First Run at Chicken-Fried Steak

I spent some time in Texas recently at a conference for work, and on our last night there we ate at Horseshoe Hill in Fort Worth. It’s owned by Chef Grady Spears, and specializes in chicken-fried steak. In Texas, chicken-fried steak is a religion, and Spears is the high priest.

Prior to that night I had only had CFS as a sandwich patty from food service at the hospital where I volunteered as a teenager. It had been deep fried from frozen, I suspect, and tasted about like you would imagine. I had always enjoyed hand-made versions of CFS’ little sibling, the breaded pork tenderloin, over the years, and figured Spears’ offering would be sort of the beef equivalent. I had no idea that it would be a revelation.

Chicken-Fried Steak at HHThe meal, from start to finish, was amazing. Several of us around the table enjoyed appetizers, including some incredible fried okra and Rocky Mountain Oysters (hard pass from me on those). There was also plenty of cold Shiner Bock consumed.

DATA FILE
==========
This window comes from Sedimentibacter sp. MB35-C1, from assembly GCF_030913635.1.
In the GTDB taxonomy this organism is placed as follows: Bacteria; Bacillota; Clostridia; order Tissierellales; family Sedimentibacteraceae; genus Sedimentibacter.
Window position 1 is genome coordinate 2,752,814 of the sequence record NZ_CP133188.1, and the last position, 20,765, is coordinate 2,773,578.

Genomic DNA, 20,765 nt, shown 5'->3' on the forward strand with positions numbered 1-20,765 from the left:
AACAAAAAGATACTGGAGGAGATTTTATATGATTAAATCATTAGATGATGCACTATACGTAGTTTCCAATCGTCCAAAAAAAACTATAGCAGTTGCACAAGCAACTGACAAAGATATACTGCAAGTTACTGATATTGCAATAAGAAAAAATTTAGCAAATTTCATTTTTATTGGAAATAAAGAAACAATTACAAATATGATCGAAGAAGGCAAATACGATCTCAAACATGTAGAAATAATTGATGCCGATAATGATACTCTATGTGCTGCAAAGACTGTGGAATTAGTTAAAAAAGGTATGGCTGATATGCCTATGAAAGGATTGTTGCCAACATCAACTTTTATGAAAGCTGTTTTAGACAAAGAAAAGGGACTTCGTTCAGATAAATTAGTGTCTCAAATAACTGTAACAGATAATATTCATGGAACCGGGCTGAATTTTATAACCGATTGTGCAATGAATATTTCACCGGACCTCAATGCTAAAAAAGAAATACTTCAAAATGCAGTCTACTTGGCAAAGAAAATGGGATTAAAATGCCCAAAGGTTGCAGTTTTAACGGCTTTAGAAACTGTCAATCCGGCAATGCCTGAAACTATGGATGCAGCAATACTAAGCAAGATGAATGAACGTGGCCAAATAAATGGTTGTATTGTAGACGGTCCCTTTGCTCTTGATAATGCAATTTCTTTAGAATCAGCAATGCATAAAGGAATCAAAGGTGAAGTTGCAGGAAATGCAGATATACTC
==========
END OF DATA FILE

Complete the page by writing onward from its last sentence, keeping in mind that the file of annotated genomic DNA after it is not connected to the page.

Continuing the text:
I ordered my entrée “The Cowboy Way,” served with mashed potatoes, black pepper gravy and a grilled green onion. The very first fork full set my taste buds spinning. For such simple ingredients, the taste was dumbfounding. With the crunchy, golden crust, rich and slightly toothsome beef, and that silky gravy with the peppery bite – it was easy to understand why Chef Spears’ version of this classic has become its undisputed standard.

I am a large man with a huge appetite, and I found it impossible to finish the gargantuan portion in one sitting. Luckily the Marriott where we were lodged provided a small refrigerator in the room, and my breakfast plan for the next morning. :)